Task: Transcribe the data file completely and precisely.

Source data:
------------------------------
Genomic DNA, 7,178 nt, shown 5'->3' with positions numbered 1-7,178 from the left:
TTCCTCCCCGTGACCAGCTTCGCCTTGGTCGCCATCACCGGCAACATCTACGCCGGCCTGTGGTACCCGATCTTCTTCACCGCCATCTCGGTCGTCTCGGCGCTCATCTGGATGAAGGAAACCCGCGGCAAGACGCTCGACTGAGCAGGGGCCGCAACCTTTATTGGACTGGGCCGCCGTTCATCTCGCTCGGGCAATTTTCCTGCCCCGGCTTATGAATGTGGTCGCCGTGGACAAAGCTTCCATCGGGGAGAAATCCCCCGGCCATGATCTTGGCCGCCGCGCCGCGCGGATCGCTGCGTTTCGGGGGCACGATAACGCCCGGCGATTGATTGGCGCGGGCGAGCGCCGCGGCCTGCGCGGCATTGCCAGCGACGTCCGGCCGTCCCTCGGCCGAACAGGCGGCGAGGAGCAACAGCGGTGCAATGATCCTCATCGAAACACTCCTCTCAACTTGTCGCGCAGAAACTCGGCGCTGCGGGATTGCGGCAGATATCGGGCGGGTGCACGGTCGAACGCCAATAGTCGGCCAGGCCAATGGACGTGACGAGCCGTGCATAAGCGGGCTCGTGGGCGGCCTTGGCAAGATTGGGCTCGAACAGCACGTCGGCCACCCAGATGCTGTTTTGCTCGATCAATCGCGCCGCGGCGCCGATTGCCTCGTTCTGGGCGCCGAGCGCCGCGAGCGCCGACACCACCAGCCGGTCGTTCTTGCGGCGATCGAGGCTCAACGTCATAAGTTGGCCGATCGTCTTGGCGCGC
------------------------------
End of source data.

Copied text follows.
Genomic DNA, 7,178 nt, shown 5'->3' with positions numbered 1-7,178 from the left:
TTCCTCCCCGTGACCAGCTTCGCCTTGGTCGCCATCACCGGCAACATCTACGCCGGCCTGTGGTACCCGATCTTCTTCACCGCCATCTCGGTCGTCTCGGCGCTCATCTGGATGAAGGAAACCCGCGGCAAGACGCTCGACTGAGCAGGGGCCGCAACCTTTATTGGACTGGGCCGCCGTTCATCTCGCTCGGGCAATTTTCCTGCCCCGGCTTATGAATGTGGTCGCCGTGGACAAAGCTTCCATCGGGGAGAAATCCCCCGGCCATGATCTTGGCCGCCGCGCCGCGCGGATCGCTGCGTTTCGGGGGCACGATAACGCCCGGCGATTGATTGGCGCGGGCGAGCGCCGCGGCCTGCGCGGCATTGCCAGCGACGTCCGGCCGTCCCTCGGCCGAACAGGCGGCGAGGAGCAACAGCGGTGCAATGATCCTCATCGAAACACTCCTCTCAACTTGTCGCGCAGAAACTCGGCGCTGCGGGATTGCGGCAGATATCGGGCGGGTGCACGGTCGAACGCCAATAGTCGGCCAGGCCAATGGACGTGACGAGCCGTGCATAAGCGGGCTCGTGGGCGGCCTTGGCAAGATTGGGCTCGAACAGCACGTCGGCCACCCAGATGCTGTTTTGCTCGATCAATCGCGCCGCGGCGCCGATTGCCTCGTTCTGGGCGCCGAGCGCCGCGAGCGCCGACACCACCAGCCGGTCGTTCTTGCGGCGATCGAGGCTCAACGTCATAAGTTGGCCGATCGTCTTGGCGCGC